It’s October, so it’s Nobel prize season. Last week the Nobel Prize in Medicine was awarded to John O’Keefe, and Edvard and May-Britt Moser for their work on how the brain figures out where you are. Journalists have been calling it your “inner GPS system.” The Physics prize was awarded to Isamu Akasaki, Hiroshi Amano, and Shuji Nakamura, for the invention of blue light-emitting diodes.
Yes, it’s true: I really ordered a used copy of a Hungarian play, Ferenc Herczeg’s Majomszínház (1925, although what I ordered was volume 11 of his selected works, also containing Árva László Király, published in 1934) from a used bookstore in Szeged, Hungary. (Köszönöm a segítséget to all at Antikvarium.hu!) And I did so just because—as I explained in part 1—The New York Times for January 2, 1927, claimed that Herczeg “is probably the first playwright to utilize the celebrated Dayton trial as the theme for a play.”
A few weeks back, blog-reader Anson Kennedy sent me an idea for a Well Said/Say What? The article in question, “Evolution’s Random Paths Lead To One Place,” describes the work of Dr. Michael Desai at Harvard University to perform large-scale evolution experiments on baker’s yeast. I re-read it today, and realized it would make a great companion to my Misconception Monday post on randomness (or lack thereof) in evolution.
If you were asked to provide a single adjective to describe the Scopes trial of 1925, you could do worse than to select dramatic.
Last week, we started talking about a common misconception:
Misconception: Evolution is random.
for which I earlier offered a correction:
Correction: Evolution is neither entirely random nor entirely non-random.
This week, we'll look at other reasons why the course of evolution is far from a predetermined given and we'll discuss some strategies for tackling these concepts in the classroom.
Last week I presented you with a pretty easy fossil, but in my defense you haven’t been the quickest in identifying plants in the past…
Recently, EPA Administrator Gina McCarthy made news (briefly) when she endorsed climate change education.
This week’s fossil may be way too easy to identify. It looks identical to something we see today—a winged samara (that is a fruit) from some…mystery…tree. The shape of the samara today helps the wind carry the seeds further, which one could guess was the purpose of this fossil back in the day as well. Dating from the Miocene, and found in what today is Nevada, can you tell me the genus AND species of this fossil?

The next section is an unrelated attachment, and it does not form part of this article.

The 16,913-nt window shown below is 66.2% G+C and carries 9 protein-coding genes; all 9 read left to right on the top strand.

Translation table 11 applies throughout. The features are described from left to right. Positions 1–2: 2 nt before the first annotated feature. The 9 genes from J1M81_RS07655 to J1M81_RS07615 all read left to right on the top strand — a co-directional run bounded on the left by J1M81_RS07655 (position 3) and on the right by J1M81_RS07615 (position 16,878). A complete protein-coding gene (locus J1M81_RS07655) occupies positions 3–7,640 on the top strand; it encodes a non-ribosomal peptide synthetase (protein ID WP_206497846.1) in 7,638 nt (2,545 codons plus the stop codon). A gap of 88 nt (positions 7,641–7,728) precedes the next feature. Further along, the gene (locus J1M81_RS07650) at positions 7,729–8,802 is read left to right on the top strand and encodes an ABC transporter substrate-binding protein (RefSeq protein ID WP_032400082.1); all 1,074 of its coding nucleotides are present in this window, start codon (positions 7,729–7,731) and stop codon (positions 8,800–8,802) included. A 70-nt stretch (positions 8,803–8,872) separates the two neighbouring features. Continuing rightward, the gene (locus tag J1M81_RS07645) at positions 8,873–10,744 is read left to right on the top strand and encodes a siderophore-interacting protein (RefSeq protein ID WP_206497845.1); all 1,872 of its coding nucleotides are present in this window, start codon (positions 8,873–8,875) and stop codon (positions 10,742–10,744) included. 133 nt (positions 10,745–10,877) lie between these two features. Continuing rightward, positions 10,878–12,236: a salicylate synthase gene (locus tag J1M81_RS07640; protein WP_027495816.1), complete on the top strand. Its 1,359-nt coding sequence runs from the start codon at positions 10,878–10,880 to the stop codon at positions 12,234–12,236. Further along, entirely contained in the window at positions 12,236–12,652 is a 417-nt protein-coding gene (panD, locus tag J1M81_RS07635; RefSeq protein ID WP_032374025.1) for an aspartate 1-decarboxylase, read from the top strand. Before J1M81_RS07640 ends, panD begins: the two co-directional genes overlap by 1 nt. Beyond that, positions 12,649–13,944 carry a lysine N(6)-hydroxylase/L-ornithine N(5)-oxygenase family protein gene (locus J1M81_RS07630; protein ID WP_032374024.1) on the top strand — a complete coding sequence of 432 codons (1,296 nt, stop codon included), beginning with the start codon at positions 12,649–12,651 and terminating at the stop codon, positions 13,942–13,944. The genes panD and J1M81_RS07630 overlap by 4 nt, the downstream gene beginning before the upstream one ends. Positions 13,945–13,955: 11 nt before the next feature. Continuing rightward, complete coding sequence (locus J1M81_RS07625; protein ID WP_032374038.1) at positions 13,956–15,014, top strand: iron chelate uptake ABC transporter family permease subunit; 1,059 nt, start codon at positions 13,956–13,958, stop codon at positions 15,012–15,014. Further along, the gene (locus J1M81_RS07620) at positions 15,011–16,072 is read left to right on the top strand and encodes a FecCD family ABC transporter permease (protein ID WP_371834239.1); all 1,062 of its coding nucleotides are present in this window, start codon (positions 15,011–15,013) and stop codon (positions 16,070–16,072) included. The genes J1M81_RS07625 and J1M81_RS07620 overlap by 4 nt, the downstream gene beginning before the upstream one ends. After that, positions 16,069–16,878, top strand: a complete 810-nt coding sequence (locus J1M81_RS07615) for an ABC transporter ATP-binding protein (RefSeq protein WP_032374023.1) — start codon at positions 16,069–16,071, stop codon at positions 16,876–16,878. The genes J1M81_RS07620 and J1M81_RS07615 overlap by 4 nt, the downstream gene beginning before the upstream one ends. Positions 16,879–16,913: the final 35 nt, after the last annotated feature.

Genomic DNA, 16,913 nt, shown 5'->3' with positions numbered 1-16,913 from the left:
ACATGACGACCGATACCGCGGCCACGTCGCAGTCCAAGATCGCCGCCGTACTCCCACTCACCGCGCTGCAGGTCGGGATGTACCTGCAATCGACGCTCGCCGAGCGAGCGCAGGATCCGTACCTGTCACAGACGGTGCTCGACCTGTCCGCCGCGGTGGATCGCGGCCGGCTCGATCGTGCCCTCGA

Working at NCSE inevitably leads to lots of discussion about the nature of science literacy. All of us, and just about all of our supporters and allies, are pretty passionate about promoting science literacy. And yet, when you start digging around, the whole question of what science literacy even is gets fuzzy.
In his pamphlet “Monkeyshines: Fakes, Fables, Facts Concerning Evolution” (1926), the creationist Harry Rimmer claims that he studied “under men who were strong believers in the theory of monkey ancestry of man,” yet “it is quite common today to meet folks who will say that the evolutionists never claimed that man was descended from the monkey family at all.” To refute these folks, as I explained in part 1, he cites “a noted authority, W. P. Barbellion,” who in fact is W. N. P. (for Wilhelm Nero Pilate) Barbellion, born Bruce Frederick Cummings (1889–1919), famous for his authorship of a diary he kept from the age of thirteen, eventually published as The Journal of a Disappointed Man (1919). What he was disappointed by was the fact that his early death loomed.